You can reach the observatory on the 86th floor of the legendary Empire State Building by high speed elevator. The glass enclosed areas on the observation deck are climate controlled, and there are also outdoor promenades from which to overlook the incredible city views. Be prepared for long lines, some of which can be avoided by purchasing tickets in advance or paying a premium for express passes.
The first public park built in America, Central Park is still one of the most impressive with 843 acres of woodlands, lawns, gardens, lakes and ponds. The man-made sanctuary contains walking and bridle paths, fountains and sculptures, 21 playgrounds and more than 9000 park benches on which to relax. Don’t miss Belvedere Castle, which affords a view of the great lawn. Nature lovers will appreciate the 26,000 mature trees, and more than 275 species of migratory birds.
New York’s museums are no less than some of the finest in the world. The Metropolitan Museum of Art, affectionately called the Met, sits at the edge of Central Park on the museum mile. Plan to stay for a while, the building itself is nearly a quarter mile long—and the gallery occupies 2 million square feet of space.
The newly renovated Guggenheim Museum is also located on the section of Fifth Avenue known as museum mile. Housing collections of modern and contemporary art, the unique spiral building was renowned architect Frank Lloyd Wright’s last major work.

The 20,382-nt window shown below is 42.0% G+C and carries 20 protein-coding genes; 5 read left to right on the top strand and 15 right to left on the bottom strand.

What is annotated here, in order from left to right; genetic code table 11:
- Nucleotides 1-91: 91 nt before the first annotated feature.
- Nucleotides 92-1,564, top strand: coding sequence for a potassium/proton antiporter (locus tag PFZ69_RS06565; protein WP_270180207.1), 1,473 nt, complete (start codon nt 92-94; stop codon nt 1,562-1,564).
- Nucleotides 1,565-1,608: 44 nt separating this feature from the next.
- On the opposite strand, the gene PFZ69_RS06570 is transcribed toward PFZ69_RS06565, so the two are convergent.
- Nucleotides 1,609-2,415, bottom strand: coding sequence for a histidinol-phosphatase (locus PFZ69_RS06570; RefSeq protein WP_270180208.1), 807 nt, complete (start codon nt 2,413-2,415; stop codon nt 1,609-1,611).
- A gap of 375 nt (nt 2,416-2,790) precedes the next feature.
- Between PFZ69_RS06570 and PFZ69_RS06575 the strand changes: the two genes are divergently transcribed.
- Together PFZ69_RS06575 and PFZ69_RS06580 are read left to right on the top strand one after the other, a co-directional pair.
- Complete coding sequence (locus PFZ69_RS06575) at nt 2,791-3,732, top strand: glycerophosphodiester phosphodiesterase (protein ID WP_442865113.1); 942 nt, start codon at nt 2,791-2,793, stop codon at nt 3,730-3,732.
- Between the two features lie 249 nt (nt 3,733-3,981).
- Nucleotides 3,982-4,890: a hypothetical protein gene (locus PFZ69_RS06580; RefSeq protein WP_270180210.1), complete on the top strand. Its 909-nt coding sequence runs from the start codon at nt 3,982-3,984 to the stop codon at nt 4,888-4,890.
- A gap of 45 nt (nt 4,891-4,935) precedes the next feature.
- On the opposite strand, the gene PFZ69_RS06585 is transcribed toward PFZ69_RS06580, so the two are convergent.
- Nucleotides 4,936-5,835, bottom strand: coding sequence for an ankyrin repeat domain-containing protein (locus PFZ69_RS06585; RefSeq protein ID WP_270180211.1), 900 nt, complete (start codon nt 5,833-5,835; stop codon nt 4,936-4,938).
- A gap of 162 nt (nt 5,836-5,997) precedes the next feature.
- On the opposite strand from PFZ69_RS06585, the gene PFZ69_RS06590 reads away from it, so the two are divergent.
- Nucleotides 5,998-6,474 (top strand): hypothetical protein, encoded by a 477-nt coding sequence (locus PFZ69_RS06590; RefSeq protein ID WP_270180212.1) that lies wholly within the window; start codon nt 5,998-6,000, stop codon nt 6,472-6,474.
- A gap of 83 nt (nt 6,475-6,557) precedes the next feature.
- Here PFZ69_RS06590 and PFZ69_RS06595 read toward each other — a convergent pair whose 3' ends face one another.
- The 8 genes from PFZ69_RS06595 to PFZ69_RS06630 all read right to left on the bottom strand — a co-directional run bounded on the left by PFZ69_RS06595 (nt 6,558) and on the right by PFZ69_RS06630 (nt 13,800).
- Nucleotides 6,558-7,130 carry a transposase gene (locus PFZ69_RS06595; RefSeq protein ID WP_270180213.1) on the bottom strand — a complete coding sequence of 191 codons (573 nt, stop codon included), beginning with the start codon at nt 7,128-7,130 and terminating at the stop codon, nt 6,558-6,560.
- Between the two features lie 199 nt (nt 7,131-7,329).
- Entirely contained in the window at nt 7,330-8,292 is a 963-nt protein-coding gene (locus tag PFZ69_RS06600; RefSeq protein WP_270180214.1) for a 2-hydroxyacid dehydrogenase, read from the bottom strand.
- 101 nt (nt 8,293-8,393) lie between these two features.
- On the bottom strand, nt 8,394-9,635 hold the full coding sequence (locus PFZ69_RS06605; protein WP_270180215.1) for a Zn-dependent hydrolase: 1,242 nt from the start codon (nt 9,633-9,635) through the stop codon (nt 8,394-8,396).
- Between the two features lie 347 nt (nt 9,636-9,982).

The American Museum of Natural History is another favorite. The mammoth museum has more than 25 interconnected buildings that include exhibition halls, research labs, a planetarium, IMAX theatre and a library. Its collection of more than 150 million specimens is immense, and both the permanent and special exhibits are truly enlightening.
A Competitive Edge
For fans of professional sports, New York City is either the center of the Earth or hated enemy territory. Both the powerhouse Yankees and the cross-town Mets have been rewarded with majestic new major league baseball stadiums. Football fans root for either the Jets or the Giants of the NFL, but probably not both. Madison Square Garden is the iconic Manhattan arena that hosts both New York Knicks basketball and the Rangers of the National Hockey League.
For an overview of everything the big city has to offer, there are a number of tours to choose from, a couple of which offer both informative narration and flexibility. Grayline’s Double Decker Bus Tours make a comprehensive loop of the most popular sights, and riders can jump on an off at predetermined stops for 24, 48 or even 72 hours.
The New York Water Taxis offer harbor tours of the waterfront, as well as hop on/hop off service at 12 stops that are in reach of many the city’s top sightseeing spots.
Let NYC Entertain You
Broadway’s Theatre District is made up of 40 large professional theatres, presenting what are generally considered the highest quality commercial productions. Broadway theatres have 500 seats or more, but there are additional, more intimate shows off-Broadway as well. The longest running Broadway show, The Phantom of the Opera, has performed continuously since 1988.
In this vibrant city you’ll also find live music around every corner, shopping from vintage to couture that is unmatched on this side of the Atlantic Ocean, as well as thousands of dining options that range from simple burgers and pizza to ethnic delicacies and famous 5-star establishments.
New York City offers more thrilling entertainment and cultural enrichment than any other place on earth. For directions and more specific information about this exciting urban destination, visit the New York City & Company tourism website.